Open daily from mid-May to mid-October, 8:30 a.m. to 5 p.m. (closes later in high season).


Seated on the patio of the On the Dock Eatery, facing the superb North Rustico Bay, you'll really feel like you're on vacation, I promise! The menu offers simple, fresh fare with a “From the Sea” section including the famous Lobster Roll (one of the best in the area!), lobster plate, fish tacos and fish cakes, and a “Land” section featuring burgers and quesadillas. If you're a fan, don't miss the locally harvested Raspberry Point oysters or Prince Edward Island mussels.

Open daily from 11:30 a.m. to 7 p.m.


This small eatery is located on a floating dock at the Charlottetown marina and offers outdoor seating at tables on the dock. The place is extremely popular despite the short menu, and specializes in wood-fired pizza with a wide variety of original toppings.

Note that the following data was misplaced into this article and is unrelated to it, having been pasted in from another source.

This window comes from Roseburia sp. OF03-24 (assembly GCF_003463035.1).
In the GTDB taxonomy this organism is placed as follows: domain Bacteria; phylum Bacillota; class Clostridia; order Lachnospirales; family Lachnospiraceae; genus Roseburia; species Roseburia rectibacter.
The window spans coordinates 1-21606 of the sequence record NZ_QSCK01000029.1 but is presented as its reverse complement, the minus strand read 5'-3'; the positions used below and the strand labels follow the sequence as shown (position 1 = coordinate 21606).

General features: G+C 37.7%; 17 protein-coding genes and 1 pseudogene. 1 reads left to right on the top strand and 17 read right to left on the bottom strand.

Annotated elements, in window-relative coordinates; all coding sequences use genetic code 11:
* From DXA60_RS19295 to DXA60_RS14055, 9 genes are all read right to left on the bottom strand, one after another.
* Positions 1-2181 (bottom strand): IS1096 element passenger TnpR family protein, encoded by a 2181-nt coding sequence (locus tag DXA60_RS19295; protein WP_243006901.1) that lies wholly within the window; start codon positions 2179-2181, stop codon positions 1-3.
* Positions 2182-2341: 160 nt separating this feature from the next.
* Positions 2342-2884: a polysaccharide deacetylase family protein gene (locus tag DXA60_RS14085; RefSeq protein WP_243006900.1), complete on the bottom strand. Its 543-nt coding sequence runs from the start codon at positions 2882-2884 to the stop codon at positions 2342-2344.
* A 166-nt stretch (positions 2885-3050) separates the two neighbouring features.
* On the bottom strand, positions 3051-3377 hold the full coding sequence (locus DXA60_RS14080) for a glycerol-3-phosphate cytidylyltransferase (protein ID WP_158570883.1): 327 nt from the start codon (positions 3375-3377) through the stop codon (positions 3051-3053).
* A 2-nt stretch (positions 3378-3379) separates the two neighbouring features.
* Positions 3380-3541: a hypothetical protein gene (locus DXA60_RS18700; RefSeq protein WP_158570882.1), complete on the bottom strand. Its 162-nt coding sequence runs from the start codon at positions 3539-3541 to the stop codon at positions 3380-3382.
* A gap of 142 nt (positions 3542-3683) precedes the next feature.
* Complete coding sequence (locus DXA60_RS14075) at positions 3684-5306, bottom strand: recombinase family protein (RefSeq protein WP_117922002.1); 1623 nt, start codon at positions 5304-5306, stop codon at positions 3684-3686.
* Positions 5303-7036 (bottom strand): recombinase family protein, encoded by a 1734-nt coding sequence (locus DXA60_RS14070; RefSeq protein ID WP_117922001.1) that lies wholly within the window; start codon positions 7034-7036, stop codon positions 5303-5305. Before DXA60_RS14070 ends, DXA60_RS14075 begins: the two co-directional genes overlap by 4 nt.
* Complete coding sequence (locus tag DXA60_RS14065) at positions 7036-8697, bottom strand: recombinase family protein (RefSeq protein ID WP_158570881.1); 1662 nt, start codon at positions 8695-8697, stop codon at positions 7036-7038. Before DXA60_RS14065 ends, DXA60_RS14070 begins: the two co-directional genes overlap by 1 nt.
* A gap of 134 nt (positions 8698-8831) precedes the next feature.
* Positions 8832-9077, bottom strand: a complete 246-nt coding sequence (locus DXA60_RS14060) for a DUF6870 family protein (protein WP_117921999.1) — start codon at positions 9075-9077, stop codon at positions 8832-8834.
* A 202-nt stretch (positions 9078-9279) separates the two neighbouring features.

GAHAN HOUSE ($$-$$$)

The Gahan House Pub offers a relaxed, friendly atmosphere, delicious pub-style food, handcrafted ales, and great service. The name comes from John Gahan, an importer of teas, wines and groceries and prominent merchant whose place of business was exactly where the restaurant is located today.



Claddagh Oyster House has been a local favourite since 1983. In addition to the best oysters from Canada and around the world, the Claddagh offers a constantly changing menu that features the freshest mussels and lobster, premium Island beef, chicken, pasta and more.

Open Monday-Saturday from 5 p.m. to 10 p.m.


The Pearl is an eclectic eatery located between the fishing village of North Rustico and the Cavendish Tourist Area. Featuring urban food and atmosphere in a serene rural setting, the often-changing menu draws its inspiration from the many farmers and fishers who supply the restaurant with local Island produce. There is a love of detail that shows up not only in the food, but in the creative ambiance.

Open from mid-May to mid-September, Thursday-Monday from 5 p.m.

*** Hours may vary ***